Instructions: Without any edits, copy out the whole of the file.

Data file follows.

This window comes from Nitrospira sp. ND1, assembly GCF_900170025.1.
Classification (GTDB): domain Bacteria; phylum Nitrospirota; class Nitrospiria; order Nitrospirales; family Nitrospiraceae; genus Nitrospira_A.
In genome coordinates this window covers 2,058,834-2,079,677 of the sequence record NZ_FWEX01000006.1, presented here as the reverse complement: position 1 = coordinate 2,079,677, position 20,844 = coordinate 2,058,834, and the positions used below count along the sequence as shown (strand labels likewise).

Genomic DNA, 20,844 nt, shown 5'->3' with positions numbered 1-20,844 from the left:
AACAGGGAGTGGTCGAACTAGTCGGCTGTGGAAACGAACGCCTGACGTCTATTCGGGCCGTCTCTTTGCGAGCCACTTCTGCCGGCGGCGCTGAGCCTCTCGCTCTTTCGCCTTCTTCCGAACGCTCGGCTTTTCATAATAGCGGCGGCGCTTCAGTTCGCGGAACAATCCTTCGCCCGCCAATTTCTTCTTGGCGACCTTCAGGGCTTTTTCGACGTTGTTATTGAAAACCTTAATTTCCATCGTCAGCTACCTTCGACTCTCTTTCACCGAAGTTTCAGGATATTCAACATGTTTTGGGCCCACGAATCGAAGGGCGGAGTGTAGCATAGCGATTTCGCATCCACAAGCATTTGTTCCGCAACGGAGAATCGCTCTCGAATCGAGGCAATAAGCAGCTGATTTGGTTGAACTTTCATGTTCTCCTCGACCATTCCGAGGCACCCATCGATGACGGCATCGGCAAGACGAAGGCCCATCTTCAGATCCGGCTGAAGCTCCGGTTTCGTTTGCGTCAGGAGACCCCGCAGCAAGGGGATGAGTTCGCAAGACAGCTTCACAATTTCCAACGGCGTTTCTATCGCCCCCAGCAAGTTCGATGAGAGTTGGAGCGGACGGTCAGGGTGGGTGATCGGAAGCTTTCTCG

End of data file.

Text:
This window comes from Nitrospira sp. ND1, assembly GCF_900170025.1.
Classification (GTDB): domain Bacteria; phylum Nitrospirota; class Nitrospiria; order Nitrospirales; family Nitrospiraceae; genus Nitrospira_A.
In genome coordinates this window covers 2,058,834-2,079,677 of the sequence record NZ_FWEX01000006.1, presented here as the reverse complement: position 1 = coordinate 2,079,677, position 20,844 = coordinate 2,058,834, and the positions used below count along the sequence as shown (strand labels likewise).

Genomic DNA, 20,844 nt, shown 5'->3' with positions numbered 1-20,844 from the left:
AACAGGGAGTGGTCGAACTAGTCGGCTGTGGAAACGAACGCCTGACGTCTATTCGGGCCGTCTCTTTGCGAGCCACTTCTGCCGGCGGCGCTGAGCCTCTCGCTCTTTCGCCTTCTTCCGAACGCTCGGCTTTTCATAATAGCGGCGGCGCTTCAGTTCGCGGAACAATCCTTCGCCCGCCAATTTCTTCTTGGCGACCTTCAGGGCTTTTTCGACGTTGTTATTGAAAACCTTAATTTCCATCGTCAGCTACCTTCGACTCTCTTTCACCGAAGTTTCAGGATATTCAACATGTTTTGGGCCCACGAATCGAAGGGCGGAGTGTAGCATAGCGATTTCGCATCCACAAGCATTTGTTCCGCAACGGAGAATCGCTCTCGAATCGAGGCAATAAGCAGCTGATTTGGTTGAACTTTCATGTTCTCCTCGACCATTCCGAGGCACCCATCGATGACGGCATCGGCAAGACGAAGGCCCATCTTCAGATCCGGCTGAAGCTCCGGTTTCGTTTGCGTCAGGAGACCCCGCAGCAAGGGGATGAGTTCGCAAGACAGCTTCACAATTTCCAACGGCGTTTCTATCGCCCCCAGCAAGTTCGATGAGAGTTGGAGCGGACGGTCAGGGTGGGTGATCGGAAGCTTTCTCG